For example, you can write <span lang="hi-Latn">Aadmi kha raha hai.</span> to indicate that the content is in Hindi but written in Latin letters. And there is, in principle at least, a way to indicate which of the competing romanization systems has been used. I don’t think any web-related software recognizes lang="hi-Latn"; programs might even fail to recognize it even if they recognize lang="hi".

So you can use detailed values for lang, but it’s not of much use. Using simple markup like lang="hi" for a any major fragment in another language (say, a sentence or more) is good practice, though not much more. Before spending too much time on it, consider what practical benefits you could expect. For example, if you consider using a client-side hyphenator like hyphenate.js, then lang markup becomes essential; but then you need to check out the expectations of that software, rather than just general specifications.

A word of warning: I have seen odd results when using lang="ru" for Russian written in Latin letters. The reason is that browsers may switch to their idea of “font for Russian”, causing a mix of fonts. But the simple remedy is to make some consistent font settings for all of your texts, overriding browser defaults, in cases like this.

Strings like “Taw on far eg ih-he” cannot be meaningfully classified as being in some language. If you use language markup, use lang="" (with empty string as value), since this is the defined way of explicitly indicating that the language is not indicated!

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Thanks, I didn't know you could supply an empty lang attribute! Regarding the fact that search engines ignore lang attributes — would you have a link for that? I always thought that Google et al used it for their advanced settings (display results in French, etc.) –  anotherdave Jul 19 '12 at 12:43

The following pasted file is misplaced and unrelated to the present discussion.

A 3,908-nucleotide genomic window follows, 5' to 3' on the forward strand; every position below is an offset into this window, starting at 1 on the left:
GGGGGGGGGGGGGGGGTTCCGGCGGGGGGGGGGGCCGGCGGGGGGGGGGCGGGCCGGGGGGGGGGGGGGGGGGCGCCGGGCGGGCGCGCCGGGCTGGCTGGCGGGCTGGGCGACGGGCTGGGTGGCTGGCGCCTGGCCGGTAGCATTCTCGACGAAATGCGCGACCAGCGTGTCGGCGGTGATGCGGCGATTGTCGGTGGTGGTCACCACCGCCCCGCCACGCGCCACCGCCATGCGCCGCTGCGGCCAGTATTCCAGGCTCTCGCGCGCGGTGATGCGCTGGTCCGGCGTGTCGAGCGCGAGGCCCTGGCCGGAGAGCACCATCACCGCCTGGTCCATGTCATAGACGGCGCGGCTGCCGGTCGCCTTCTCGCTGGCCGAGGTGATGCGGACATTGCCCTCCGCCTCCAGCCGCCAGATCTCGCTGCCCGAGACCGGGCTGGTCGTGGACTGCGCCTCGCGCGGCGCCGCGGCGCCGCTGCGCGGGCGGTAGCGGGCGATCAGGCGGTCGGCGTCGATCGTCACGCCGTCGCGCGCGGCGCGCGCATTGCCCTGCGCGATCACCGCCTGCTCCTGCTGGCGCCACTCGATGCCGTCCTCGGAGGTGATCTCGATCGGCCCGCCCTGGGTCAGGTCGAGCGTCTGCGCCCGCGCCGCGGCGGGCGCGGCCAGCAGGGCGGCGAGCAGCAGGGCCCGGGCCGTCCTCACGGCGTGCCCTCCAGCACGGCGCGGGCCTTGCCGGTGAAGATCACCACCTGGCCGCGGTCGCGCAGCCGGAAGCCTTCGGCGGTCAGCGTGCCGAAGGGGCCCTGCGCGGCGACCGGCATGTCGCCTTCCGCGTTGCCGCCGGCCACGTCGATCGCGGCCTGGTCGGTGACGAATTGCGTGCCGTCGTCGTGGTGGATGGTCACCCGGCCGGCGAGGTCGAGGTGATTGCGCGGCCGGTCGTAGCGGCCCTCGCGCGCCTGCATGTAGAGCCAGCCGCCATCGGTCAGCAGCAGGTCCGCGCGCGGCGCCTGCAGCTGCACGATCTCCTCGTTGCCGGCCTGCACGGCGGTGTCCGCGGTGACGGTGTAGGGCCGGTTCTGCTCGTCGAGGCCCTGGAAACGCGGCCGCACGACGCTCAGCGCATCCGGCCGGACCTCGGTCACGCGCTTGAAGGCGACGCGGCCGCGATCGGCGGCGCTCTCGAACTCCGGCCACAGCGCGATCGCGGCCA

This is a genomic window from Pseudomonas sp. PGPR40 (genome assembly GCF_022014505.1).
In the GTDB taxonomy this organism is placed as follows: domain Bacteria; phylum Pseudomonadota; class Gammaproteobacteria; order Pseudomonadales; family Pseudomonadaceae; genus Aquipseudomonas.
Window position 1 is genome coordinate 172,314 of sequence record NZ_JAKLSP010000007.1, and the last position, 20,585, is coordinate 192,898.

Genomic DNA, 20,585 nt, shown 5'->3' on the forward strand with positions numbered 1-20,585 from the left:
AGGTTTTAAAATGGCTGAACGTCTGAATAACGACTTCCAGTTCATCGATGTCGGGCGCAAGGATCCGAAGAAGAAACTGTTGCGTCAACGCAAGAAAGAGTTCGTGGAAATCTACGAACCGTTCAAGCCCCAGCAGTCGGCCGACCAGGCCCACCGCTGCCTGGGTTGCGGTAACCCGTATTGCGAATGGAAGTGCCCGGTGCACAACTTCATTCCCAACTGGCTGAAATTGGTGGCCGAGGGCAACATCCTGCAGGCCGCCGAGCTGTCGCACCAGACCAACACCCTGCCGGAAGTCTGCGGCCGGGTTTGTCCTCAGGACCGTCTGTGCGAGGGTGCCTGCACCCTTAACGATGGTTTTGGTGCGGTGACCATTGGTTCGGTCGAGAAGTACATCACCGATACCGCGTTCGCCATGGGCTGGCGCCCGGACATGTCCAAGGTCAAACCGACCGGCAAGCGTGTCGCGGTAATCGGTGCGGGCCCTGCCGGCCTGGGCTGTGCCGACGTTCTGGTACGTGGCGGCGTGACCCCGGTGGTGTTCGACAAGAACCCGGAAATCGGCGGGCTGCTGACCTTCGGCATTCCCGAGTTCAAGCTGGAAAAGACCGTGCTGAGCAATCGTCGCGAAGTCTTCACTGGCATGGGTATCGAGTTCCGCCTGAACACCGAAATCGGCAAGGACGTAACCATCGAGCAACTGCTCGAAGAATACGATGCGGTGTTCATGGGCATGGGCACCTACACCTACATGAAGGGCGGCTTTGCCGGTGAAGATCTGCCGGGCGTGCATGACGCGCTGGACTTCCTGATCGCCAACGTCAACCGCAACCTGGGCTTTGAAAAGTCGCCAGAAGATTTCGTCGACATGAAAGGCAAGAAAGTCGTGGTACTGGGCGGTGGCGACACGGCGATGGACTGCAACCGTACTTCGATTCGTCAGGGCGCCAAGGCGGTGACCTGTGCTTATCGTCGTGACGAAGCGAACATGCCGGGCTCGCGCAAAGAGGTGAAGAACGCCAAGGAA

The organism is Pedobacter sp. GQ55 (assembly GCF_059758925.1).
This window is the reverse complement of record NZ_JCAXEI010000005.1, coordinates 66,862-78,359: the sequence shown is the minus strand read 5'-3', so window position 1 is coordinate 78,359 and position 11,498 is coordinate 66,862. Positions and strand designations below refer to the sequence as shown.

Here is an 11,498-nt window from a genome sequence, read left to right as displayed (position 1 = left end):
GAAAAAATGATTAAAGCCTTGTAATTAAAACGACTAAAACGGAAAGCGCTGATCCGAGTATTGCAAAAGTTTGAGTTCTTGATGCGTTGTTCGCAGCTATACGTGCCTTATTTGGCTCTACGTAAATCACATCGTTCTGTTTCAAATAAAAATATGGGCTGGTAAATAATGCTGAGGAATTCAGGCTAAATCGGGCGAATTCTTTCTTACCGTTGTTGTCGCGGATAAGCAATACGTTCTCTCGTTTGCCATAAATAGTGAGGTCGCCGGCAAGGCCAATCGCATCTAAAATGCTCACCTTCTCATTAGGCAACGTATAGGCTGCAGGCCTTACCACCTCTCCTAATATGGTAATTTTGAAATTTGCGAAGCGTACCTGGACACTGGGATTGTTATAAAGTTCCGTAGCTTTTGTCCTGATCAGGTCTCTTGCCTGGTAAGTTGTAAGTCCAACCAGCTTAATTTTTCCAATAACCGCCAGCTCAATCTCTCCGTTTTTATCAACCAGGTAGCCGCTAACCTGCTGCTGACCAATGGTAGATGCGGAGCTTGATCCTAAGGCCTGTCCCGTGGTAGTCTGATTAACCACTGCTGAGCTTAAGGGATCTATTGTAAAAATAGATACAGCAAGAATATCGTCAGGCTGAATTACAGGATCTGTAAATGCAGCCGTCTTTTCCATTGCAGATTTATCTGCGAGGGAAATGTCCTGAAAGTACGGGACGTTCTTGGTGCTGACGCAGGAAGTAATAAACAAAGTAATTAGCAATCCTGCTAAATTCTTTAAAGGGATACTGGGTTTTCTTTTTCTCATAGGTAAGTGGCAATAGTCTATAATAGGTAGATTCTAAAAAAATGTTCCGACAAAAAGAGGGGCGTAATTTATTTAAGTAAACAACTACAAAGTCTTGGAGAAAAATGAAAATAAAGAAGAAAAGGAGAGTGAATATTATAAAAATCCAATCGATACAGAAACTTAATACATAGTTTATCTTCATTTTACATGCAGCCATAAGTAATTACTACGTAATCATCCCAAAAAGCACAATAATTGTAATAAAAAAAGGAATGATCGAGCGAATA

It is common to say that search engines use lang attributes, but there is no evidence on that. Tests suggest that they have no effect. Unofficial statements from people associated by search engines say that lang attributes are too unreliable, often plain wrong e.g. because some authoring systems emit lang="en" without asking the author. Search engines can pretty well guess the language from the content, and they do. –  Jukka K. Korpela Jul 19 '12 at 12:55

You might want to look into marking it up as <ruby>.

For example:

<ruby lang="hi">आदमी<rt>Aadmi</rt> खा<rt>kha</rt> रहा<rt>raha</rt> है।<rt>hai</rt></ruby>
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2  
Admittedly I’m not an expert but this looks like the answer. Could the downvoter please comment? (Maybe it’s just about the form – I agree that the answer could provide a bit more details, rather than just a link) –  Konrad Rudolph Jul 19 '12 at 12:05
1  
@Jukka But isn’t <ruby> about language markup / pronunciation guides? –  Konrad Rudolph Jul 19 '12 at 12:06
1  
@Jukka So? <ruby> is for marking up text with phonetic guides. Click the link? –  deceze Jul 19 '12 at 12:06
1  
:) Thanks @deceze — it was looking into the ruby tag that had me arrive at this question to begin with! While I was looking into it, was thinking that the <rt> tag can provide secondard information, but it is unclear what this information is — e.g. translation / simplification / transliteration. We need to add semantics somehow in order to clarify that. So if I had a <rt> tag for my Irish pronunciation example above, how would you add in that semantic meaning? The main <ruby> tag you could give a lang attribute of 'ga', but I don't know what you'd then do with <rt>. –  anotherdave Jul 19 '12 at 12:07
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@deceze, of course I'm over-thinking it, but that was the whole question! ;) I would say that 1) Lang attributes can have an affect on SEO, screen-readers, etc. currently, without any user actively parsing the document 2) If content is marked up correctly, it should degrade gracefully and not rely on someone understanding the tag (for instance, if an agent doesn't understand the <rt> tag, the text will be displayed inline in the browser) and 3) as per the spec, it might be in the original language and this is a valid use case. Thanks for the discussion on it though, it's clarifying. –  anotherdave Jul 19 '12 at 12:23